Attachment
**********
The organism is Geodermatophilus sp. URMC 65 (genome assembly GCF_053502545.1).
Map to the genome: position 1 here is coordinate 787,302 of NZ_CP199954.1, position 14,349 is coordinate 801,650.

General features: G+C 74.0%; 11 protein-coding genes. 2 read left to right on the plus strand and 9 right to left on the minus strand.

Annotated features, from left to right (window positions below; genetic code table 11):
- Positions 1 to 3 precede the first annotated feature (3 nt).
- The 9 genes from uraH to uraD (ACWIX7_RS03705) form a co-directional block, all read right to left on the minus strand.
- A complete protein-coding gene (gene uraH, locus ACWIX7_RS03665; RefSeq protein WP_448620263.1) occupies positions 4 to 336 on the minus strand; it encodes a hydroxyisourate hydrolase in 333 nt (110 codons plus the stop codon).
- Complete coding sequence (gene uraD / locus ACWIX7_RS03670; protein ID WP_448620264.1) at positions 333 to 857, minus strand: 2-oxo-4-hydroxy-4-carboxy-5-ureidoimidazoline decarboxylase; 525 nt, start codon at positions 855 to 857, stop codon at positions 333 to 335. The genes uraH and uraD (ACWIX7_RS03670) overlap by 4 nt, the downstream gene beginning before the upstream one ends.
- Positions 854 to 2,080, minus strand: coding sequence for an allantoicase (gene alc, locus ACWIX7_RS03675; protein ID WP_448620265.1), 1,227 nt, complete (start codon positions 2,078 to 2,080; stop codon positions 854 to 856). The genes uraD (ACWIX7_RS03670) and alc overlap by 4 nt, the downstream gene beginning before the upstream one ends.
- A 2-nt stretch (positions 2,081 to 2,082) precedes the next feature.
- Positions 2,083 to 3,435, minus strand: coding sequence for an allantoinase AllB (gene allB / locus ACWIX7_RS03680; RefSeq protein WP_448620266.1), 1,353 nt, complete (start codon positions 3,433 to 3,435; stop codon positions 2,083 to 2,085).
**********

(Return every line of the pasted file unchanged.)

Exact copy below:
The organism is Geodermatophilus sp. URMC 65 (genome assembly GCF_053502545.1).
Map to the genome: position 1 here is coordinate 787,302 of NZ_CP199954.1, position 14,349 is coordinate 801,650.

General features: G+C 74.0%; 11 protein-coding genes. 2 read left to right on the plus strand and 9 right to left on the minus strand.

Annotated features, from left to right (window positions below; genetic code table 11):
- Positions 1 to 3 precede the first annotated feature (3 nt).
- The 9 genes from uraH to uraD (ACWIX7_RS03705) form a co-directional block, all read right to left on the minus strand.
- A complete protein-coding gene (gene uraH, locus ACWIX7_RS03665; RefSeq protein WP_448620263.1) occupies positions 4 to 336 on the minus strand; it encodes a hydroxyisourate hydrolase in 333 nt (110 codons plus the stop codon).
- Complete coding sequence (gene uraD / locus ACWIX7_RS03670; protein ID WP_448620264.1) at positions 333 to 857, minus strand: 2-oxo-4-hydroxy-4-carboxy-5-ureidoimidazoline decarboxylase; 525 nt, start codon at positions 855 to 857, stop codon at positions 333 to 335. The genes uraH and uraD (ACWIX7_RS03670) overlap by 4 nt, the downstream gene beginning before the upstream one ends.
- Positions 854 to 2,080, minus strand: coding sequence for an allantoicase (gene alc, locus ACWIX7_RS03675; protein ID WP_448620265.1), 1,227 nt, complete (start codon positions 2,078 to 2,080; stop codon positions 854 to 856). The genes uraD (ACWIX7_RS03670) and alc overlap by 4 nt, the downstream gene beginning before the upstream one ends.
- A 2-nt stretch (positions 2,081 to 2,082) precedes the next feature.
- Positions 2,083 to 3,435, minus strand: coding sequence for an allantoinase AllB (gene allB / locus ACWIX7_RS03680; RefSeq protein WP_448620266.1), 1,353 nt, complete (start codon positions 3,433 to 3,435; stop codon positions 2,083 to 2,085).